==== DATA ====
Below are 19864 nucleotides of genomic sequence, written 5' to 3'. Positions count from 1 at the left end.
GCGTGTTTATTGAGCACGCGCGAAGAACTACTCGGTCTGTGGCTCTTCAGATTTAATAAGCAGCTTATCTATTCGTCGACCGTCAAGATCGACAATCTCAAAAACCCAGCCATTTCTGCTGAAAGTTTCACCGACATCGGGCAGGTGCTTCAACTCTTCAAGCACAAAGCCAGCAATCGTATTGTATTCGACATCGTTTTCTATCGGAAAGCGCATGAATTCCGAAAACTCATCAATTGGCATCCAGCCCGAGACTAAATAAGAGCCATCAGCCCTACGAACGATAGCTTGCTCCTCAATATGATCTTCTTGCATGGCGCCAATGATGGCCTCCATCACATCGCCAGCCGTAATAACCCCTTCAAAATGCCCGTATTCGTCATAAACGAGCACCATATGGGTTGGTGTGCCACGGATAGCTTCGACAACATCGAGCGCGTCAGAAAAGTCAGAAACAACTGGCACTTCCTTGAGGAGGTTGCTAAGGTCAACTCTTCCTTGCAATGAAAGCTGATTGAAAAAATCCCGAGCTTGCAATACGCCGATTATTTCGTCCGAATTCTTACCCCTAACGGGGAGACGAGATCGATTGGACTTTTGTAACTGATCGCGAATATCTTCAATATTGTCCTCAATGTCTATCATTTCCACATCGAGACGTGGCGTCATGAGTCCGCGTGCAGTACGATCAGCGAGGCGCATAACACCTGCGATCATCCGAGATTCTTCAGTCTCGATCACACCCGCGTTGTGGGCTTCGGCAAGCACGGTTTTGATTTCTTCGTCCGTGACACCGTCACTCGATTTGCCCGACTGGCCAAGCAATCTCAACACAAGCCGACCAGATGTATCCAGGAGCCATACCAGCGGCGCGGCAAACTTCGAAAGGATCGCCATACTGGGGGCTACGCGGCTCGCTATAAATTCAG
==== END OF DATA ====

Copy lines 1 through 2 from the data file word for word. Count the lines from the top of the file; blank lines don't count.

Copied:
Below are 19864 nucleotides of genomic sequence, written 5' to 3'. Positions count from 1 at the left end.
GCGTGTTTATTGAGCACGCGCGAAGAACTACTCGGTCTGTGGCTCTTCAGATTTAATAAGCAGCTTATCTATTCGTCGACCGTCAAGATCGACAATCTCAAAAACCCAGCCATTTCTGCTGAAAGTTTCACCGACATCGGGCAGGTGCTTCAACTCTTCAAGCACAAAGCCAGCAATCGTATTGTATTCGACATCGTTTTCTATCGGAAAGCGCATGAATTCCGAAAACTCATCAATTGGCATCCAGCCCGAGACTAAATAAGAGCCATCAGCCCTACGAACGATAGCTTGCTCCTCAATATGATCTTCTTGCATGGCGCCAATGATGGCCTCCATCACATCGCCAGCCGTAATAACCCCTTCAAAATGCCCGTATTCGTCATAAACGAGCACCATATGGGTTGGTGTGCCACGGATAGCTTCGACAACATCGAGCGCGTCAGAAAAGTCAGAAACAACTGGCACTTCCTTGAGGAGGTTGCTAAGGTCAACTCTTCCTTGCAATGAAAGCTGATTGAAAAAATCCCGAGCTTGCAATACGCCGATTATTTCGTCCGAATTCTTACCCCTAACGGGGAGACGAGATCGATTGGACTTTTGTAACTGATCGCGAATATCTTCAATATTGTCCTCAATGTCTATCATTTCCACATCGAGACGTGGCGTCATGAGTCCGCGTGCAGTACGATCAGCGAGGCGCATAACACCTGCGATCATCCGAGATTCTTCAGTCTCGATCACACCCGCGTTGTGGGCTTCGGCAAGCACGGTTTTGATTTCTTCGTCCGTGACACCGTCACTCGATTTGCCCGACTGGCCAAGCAATCTCAACACAAGCCGACCAGATGTATCCAGGAGCCATACCAGCGGCGCGGCAAACTTCGAAAGGATCGCCATACTGGGGGCTACGCGGCTCGCTATAAATTCAG